In campaign news, Republican presidential candidate Mike Huckabee is coming under increasing scrutiny for his role in the release of a convicted rapist while he was governor of Arkansas. Investigative journalist Murray Waas has revealed that Huckabee aggressively pushed for the early release of Wayne Dumond in 1999, despite being warned by numerous women that Dumond had sexually assaulted them or their family members and would likely strike again. After Dumond was released, he went on to rape and murder at least one other woman. Huckabee has claimed that he supported the release of Dumond because, at the time, he had no good reason to believe that the man represented a further threat to the public. Earlier this week, the Huffington Post posted letters sent to Huckabee that directly contradict this claim.
In other campaign news, Ohio Congressman Dennis Kucinich has won an online straw poll of members of the group Progressive Democrats for America. Kucinich won 41 percent of the more than 15,000 votes cast. Former North Carolina Senator John Edwards came in second with 26 percent.
President Bush has reportedly reached an agreement with major mortgage firms to freeze interest rates for five years for some homeowners facing foreclosure. The plan would apply to qualified homeowners who got adjustable-rate subprime mortgages between January 1, 2005 and July 31 of this year. The New York Times reports the deal contains numerous limitations that would exclude many, if not most, subprime borrowers. Any homeowner who is behind in mortgage payments will not be eligible for the deal. Meanwhile, New York Attorney General Mario Cuomo has sent subpoenas to Wall Street firms seeking information about their role in the subprime mortgage crisis. The subpoenaed firms include Merrill Lynch, Bear Stearns and Deutsche Bank.
In North Carolina, seven activists were sentenced to jail on Wednesday for protesting outside the headquarters of the private military company Blackwater. The Virginian Pilot reported six of the protesters were tried, convicted and sentenced behind close doors after the judge took the rare step of clearing the courtroom. The protesters said they will appeal the verdicts, partly on the grounds that they were denied their constitutional right to a public trial. The seven received jail terms ranging from ten to forty-five days and were fined $100 each. The seven were arrested in October when they reenacted what happened in Baghdad on September 16, when Blackwater forces opened fire and shot dead seventeen Iraqi civilians. As part of the demonstration, protesters drove a small station wagon, covered with simulated bullet holes and smeared with red paint, onto Blackwater’s property.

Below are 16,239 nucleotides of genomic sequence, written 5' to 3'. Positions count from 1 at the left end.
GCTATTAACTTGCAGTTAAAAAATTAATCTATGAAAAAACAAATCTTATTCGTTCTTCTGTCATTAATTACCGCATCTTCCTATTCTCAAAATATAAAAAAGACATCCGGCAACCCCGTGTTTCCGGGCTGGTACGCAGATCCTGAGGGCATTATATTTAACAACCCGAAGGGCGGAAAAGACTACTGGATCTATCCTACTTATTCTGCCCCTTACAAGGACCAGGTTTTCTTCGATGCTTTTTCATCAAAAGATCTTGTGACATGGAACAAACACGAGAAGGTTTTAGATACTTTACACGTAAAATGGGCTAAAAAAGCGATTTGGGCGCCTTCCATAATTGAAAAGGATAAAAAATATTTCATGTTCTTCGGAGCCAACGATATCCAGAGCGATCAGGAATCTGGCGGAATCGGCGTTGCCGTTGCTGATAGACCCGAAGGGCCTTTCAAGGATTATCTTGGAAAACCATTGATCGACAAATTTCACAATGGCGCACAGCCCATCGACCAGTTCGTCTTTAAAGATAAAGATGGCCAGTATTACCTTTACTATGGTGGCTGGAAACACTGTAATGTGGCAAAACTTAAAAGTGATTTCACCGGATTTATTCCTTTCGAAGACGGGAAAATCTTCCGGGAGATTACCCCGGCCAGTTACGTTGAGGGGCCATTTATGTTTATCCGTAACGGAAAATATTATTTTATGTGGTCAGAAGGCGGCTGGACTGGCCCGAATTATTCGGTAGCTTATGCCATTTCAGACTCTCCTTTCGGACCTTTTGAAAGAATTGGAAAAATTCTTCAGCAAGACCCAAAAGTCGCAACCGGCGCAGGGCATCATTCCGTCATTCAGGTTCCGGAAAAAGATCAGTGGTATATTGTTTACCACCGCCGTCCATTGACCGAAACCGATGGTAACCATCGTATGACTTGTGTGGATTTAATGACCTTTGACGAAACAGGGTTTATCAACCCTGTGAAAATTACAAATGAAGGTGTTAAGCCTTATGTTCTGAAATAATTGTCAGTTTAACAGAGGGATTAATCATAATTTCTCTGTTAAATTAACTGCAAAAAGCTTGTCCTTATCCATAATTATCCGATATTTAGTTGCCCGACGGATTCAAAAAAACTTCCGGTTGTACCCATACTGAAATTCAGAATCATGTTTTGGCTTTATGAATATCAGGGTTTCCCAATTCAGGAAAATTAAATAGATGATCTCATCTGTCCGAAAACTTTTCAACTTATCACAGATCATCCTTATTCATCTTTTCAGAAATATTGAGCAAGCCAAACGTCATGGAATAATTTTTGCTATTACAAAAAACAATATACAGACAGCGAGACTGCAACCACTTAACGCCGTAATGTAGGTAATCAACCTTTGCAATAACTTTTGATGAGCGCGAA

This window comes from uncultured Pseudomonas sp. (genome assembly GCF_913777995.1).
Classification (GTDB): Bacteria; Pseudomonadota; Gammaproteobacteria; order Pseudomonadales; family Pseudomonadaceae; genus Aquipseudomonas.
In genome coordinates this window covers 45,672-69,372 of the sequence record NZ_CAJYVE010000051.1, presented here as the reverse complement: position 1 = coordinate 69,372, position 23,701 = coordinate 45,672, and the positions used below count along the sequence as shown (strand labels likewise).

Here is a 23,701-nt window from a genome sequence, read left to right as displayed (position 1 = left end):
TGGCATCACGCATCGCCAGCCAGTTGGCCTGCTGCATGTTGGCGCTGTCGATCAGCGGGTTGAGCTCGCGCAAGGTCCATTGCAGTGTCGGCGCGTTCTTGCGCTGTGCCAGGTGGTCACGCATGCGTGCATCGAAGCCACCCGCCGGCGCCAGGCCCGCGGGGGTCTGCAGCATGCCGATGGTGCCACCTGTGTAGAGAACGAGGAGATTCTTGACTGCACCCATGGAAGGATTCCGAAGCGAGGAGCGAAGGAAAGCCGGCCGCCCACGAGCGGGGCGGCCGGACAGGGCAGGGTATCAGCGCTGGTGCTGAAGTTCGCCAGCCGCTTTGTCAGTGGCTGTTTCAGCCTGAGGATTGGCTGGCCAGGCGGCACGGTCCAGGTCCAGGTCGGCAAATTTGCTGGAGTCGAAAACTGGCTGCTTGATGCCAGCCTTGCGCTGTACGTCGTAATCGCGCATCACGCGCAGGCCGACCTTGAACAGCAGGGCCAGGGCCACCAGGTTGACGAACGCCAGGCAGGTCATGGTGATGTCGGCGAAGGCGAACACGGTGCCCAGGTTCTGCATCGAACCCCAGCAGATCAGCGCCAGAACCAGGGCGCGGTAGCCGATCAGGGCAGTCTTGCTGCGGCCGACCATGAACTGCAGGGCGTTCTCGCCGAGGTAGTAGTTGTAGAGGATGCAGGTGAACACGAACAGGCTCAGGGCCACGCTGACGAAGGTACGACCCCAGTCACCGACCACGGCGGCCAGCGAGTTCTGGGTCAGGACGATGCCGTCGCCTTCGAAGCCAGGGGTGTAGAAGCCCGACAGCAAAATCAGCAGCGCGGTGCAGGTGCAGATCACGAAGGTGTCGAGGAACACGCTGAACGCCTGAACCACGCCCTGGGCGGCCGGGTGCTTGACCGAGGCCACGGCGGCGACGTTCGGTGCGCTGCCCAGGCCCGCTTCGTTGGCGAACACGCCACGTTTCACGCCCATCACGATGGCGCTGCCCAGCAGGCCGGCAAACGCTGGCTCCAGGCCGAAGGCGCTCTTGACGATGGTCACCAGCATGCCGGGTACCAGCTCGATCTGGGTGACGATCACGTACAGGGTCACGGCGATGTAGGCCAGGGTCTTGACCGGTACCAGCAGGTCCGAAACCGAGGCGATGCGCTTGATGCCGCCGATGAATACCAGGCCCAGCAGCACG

New statistics from the Justice Department show that nearly 2.4 million people were incarcerated in state and federal prisons at the end of last year. Another five million people were on parole or probation. This means about one in every thirty-one adults in the United States was in prison, in jail or on supervised release at the end of last year. According to an analysis of the data by the Sentencing Project, the data reflects deep racial disparities in the nation’s correctional institutions. A record 905,000 African Americans are now being held in prison. In several states, incarceration rates for blacks were more than ten times the rate of whites.
And the former US Ambassador to Romania has resigned from the State Department to protest the Bush administration’s discriminatory policies towards gay and lesbian employees. In 2001, Michael Guest became the first openly gay man to be confirmed by the Senate to serve as a US ambassador. At his retirement ceremony, Guest accused Secretary of State Condoleezza Rice of doing nothing to redress policies that discriminate against gay and lesbian employees. He said that gay partners, unlike heterosexual spouses, are not entitled to many benefits including State Department-provided security training, free medical care at overseas posts, guaranteed evacuation in case of a medical emergency, and transportation to overseas posts.